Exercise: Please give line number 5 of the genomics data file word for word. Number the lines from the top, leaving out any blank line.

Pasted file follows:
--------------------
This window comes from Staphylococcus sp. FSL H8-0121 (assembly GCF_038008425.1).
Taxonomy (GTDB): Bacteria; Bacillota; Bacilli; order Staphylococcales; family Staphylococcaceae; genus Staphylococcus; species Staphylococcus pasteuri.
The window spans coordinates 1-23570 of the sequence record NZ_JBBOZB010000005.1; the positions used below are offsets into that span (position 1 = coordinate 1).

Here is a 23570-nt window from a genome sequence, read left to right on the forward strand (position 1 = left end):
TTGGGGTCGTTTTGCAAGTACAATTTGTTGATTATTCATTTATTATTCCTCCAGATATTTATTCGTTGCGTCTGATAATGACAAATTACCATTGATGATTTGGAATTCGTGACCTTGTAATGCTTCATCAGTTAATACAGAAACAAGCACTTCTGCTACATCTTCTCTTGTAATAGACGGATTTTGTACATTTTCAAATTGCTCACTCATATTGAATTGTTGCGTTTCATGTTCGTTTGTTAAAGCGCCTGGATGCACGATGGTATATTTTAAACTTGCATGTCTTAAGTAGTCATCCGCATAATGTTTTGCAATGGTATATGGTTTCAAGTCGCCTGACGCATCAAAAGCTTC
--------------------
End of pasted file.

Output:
TTGGGGTCGTTTTGCAAGTACAATTTGTTGATTATTCATTTATTATTCCTCCAGATATTTATTCGTTGCGTCTGATAATGACAAATTACCATTGATGATTTGGAATTCGTGACCTTGTAATGCTTCATCAGTTAATACAGAAACAAGCACTTCTGCTACATCTTCTCTTGTAATAGACGGATTTTGTACATTTTCAAATTGCTCACTCATATTGAATTGTTGCGTTTCATGTTCGTTTGTTAAAGCGCCTGGATGCACGATGGTATATTTTAAACTTGCATGTCTTAAGTAGTCATCCGCATAATGTTTTGCAATGGTATATGGTTTCAAGTCGCCTGACGCATCAAAAGCTTC